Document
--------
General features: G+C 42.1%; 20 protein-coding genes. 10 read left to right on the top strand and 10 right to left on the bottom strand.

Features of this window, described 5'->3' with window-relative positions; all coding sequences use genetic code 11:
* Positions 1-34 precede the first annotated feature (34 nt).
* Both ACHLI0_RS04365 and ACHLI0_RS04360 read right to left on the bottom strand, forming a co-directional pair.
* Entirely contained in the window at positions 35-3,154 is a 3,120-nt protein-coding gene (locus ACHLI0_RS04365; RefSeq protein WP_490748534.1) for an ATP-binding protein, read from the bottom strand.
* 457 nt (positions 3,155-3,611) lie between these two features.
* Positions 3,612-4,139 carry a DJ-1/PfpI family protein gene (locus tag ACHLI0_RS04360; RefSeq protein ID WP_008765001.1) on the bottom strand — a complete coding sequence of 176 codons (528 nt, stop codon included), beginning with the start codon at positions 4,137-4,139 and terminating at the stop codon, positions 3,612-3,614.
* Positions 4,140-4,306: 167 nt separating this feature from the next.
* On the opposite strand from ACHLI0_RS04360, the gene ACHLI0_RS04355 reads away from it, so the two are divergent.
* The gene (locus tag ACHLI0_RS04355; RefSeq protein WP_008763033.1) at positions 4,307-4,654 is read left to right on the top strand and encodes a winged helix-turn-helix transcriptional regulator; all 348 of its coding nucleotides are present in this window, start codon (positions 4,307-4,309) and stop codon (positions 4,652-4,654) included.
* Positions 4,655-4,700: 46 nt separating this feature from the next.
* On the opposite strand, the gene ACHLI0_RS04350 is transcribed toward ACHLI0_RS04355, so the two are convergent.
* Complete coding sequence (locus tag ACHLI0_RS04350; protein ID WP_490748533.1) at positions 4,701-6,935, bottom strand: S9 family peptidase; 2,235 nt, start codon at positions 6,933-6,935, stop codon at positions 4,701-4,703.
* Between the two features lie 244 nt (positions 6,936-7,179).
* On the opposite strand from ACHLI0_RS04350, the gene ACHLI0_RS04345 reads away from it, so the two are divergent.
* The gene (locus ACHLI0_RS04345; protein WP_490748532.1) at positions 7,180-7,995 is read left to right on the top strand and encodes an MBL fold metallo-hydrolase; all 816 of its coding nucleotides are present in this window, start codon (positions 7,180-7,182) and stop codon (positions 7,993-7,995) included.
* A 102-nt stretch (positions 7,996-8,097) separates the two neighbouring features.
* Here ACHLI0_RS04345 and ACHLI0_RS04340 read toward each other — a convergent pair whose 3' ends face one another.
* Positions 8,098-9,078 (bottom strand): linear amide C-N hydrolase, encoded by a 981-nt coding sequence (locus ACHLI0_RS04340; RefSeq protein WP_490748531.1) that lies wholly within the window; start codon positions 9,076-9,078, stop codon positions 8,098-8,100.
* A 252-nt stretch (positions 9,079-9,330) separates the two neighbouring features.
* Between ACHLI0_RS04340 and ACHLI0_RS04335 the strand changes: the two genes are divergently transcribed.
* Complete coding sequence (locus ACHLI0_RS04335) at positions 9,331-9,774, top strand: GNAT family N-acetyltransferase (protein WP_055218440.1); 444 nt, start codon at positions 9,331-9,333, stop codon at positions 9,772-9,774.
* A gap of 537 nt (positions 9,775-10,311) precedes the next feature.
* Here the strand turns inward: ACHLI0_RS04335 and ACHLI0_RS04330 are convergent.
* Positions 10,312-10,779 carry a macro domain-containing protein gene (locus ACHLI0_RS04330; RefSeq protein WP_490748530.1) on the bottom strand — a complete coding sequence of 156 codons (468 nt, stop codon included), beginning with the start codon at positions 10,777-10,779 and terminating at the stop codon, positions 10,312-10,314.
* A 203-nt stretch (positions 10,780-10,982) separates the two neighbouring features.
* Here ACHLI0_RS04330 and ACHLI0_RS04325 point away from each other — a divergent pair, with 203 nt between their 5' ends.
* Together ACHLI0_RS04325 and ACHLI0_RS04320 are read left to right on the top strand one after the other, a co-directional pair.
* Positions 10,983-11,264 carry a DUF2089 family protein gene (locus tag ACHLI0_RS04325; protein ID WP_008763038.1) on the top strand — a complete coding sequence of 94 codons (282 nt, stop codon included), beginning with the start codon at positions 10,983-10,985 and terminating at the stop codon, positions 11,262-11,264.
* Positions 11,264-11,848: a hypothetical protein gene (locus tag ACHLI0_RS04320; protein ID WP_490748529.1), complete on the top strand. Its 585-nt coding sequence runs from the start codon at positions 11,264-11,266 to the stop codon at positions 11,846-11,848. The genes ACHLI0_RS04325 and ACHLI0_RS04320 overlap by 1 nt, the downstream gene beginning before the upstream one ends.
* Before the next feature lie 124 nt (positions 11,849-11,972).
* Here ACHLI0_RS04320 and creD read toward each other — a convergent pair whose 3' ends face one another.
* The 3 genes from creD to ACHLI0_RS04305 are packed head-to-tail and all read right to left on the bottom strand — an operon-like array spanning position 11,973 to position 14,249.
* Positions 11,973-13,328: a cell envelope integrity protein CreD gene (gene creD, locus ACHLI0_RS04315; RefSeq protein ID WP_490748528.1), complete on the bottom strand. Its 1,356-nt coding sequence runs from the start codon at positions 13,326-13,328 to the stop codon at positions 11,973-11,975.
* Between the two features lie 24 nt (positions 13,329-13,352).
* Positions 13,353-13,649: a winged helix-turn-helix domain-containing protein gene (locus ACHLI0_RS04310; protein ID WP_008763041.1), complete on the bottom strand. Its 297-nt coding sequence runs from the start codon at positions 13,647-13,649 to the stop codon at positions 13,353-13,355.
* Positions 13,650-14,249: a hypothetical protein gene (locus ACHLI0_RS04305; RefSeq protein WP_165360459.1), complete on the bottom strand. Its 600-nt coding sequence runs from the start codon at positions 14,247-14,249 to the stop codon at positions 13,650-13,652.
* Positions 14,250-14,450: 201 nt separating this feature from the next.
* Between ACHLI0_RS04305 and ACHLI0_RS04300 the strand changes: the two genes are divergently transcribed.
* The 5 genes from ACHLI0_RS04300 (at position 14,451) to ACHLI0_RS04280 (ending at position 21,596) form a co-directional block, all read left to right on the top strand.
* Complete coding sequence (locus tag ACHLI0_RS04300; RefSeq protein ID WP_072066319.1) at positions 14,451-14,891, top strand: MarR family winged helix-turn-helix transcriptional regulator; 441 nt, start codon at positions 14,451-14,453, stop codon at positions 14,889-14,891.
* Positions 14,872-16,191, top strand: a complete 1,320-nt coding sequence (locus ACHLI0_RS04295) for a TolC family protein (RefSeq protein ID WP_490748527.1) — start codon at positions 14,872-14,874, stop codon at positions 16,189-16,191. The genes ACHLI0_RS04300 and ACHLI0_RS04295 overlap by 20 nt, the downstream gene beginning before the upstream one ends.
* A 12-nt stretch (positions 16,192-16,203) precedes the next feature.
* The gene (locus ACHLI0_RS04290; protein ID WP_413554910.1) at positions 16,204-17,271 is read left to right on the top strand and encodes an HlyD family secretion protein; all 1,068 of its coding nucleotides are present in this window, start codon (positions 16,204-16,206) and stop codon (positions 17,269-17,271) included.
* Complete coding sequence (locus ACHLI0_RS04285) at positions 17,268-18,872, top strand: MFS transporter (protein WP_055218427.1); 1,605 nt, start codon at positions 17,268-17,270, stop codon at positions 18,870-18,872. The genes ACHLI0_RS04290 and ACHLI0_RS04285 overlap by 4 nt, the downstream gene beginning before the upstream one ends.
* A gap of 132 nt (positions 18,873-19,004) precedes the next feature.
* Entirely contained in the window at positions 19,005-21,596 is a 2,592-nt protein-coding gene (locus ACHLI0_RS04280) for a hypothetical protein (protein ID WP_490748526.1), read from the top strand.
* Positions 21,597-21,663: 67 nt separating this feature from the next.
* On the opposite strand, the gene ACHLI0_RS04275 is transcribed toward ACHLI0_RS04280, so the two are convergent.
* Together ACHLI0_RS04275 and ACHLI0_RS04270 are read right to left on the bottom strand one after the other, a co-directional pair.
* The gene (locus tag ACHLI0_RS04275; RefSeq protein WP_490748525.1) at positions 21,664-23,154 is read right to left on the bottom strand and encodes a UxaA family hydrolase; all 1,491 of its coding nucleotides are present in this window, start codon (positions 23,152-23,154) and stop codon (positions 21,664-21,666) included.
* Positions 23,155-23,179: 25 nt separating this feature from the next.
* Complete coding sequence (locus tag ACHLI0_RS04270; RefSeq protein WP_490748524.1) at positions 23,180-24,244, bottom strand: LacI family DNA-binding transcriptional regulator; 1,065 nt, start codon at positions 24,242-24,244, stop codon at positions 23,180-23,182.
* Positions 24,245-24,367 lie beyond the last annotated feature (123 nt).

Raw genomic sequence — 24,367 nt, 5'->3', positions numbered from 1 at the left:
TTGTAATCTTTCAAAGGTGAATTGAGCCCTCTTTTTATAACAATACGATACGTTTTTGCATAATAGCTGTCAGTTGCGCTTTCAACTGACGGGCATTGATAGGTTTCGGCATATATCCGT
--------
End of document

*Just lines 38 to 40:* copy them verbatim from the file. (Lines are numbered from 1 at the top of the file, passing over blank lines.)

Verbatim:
* Positions 14,250-14,450: 201 nt separating this feature from the next.
* Between ACHLI0_RS04305 and ACHLI0_RS04300 the strand changes: the two genes are divergently transcribed.
* The 5 genes from ACHLI0_RS04300 (at position 14,451) to ACHLI0_RS04280 (ending at position 21,596) form a co-directional block, all read left to right on the top strand.